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Identification of the Augmin Complex in the Filamentous Fungus Aspergillus nidulans

  • Tomoya Edzuka,

    Affiliation Division of Biological Science, Graduate School of Science, Nagoya University, Furo-cho, Chikusa-ku, Nagoya, Japan

  • Lixy Yamada,

    Affiliation Sugashima Marine Biological Laboratory, Graduate School of Science, Nagoya University, Sugashima, Toba, Japan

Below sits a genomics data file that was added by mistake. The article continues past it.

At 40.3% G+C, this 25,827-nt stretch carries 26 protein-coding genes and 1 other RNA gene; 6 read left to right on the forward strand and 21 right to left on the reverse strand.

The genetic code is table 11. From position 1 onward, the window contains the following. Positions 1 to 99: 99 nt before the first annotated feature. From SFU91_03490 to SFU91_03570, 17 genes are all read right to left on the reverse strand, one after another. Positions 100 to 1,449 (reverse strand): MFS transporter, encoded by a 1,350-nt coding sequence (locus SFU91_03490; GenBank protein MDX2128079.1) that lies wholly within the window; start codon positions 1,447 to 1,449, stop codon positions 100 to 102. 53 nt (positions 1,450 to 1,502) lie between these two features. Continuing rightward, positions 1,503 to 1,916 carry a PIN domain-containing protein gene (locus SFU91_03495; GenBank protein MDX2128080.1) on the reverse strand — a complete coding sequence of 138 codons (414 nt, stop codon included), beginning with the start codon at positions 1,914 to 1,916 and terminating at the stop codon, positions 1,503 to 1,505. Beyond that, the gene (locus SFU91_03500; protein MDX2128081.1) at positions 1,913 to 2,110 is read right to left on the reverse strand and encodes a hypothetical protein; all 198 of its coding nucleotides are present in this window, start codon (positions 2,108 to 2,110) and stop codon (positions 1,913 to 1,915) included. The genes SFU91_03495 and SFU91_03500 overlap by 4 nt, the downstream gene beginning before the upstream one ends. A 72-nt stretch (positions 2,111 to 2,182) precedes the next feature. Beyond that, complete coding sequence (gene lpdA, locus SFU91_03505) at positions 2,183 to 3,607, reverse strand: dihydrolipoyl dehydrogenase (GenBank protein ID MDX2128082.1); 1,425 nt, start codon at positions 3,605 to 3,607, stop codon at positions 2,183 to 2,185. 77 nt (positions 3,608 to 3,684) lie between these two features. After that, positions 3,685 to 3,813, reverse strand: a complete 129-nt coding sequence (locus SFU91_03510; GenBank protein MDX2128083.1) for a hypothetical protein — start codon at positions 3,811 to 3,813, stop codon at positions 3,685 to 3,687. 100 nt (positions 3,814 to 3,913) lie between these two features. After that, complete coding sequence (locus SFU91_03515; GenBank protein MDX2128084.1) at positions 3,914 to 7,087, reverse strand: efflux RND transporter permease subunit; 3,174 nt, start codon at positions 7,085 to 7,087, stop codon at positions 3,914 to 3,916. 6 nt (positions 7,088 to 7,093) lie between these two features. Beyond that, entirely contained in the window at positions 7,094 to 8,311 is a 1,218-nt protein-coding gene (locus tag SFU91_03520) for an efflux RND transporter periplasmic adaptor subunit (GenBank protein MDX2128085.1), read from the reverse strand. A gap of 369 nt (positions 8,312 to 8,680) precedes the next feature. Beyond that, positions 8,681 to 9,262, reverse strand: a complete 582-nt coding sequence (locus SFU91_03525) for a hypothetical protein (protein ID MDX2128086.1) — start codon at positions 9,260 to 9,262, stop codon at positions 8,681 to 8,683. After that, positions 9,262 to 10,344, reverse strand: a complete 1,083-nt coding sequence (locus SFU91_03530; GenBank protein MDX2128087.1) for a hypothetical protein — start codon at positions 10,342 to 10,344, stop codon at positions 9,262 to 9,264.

• Kyoko Kanamaru,

    Affiliation Department of Biological Mechanisms and Functions, Graduate School of Bioagricultural Sciences, Nagoya University, Furo-cho, Chikusa-ku, Nagoya, Japan

  • Hitoshi Sawada,

    Affiliation Sugashima Marine Biological Laboratory, Graduate School of Science, Nagoya University, Sugashima, Toba, Japan

  • Gohta Goshima

    Affiliation Division of Biological Science, Graduate School of Science, Nagoya University, Furo-cho, Chikusa-ku, Nagoya, Japan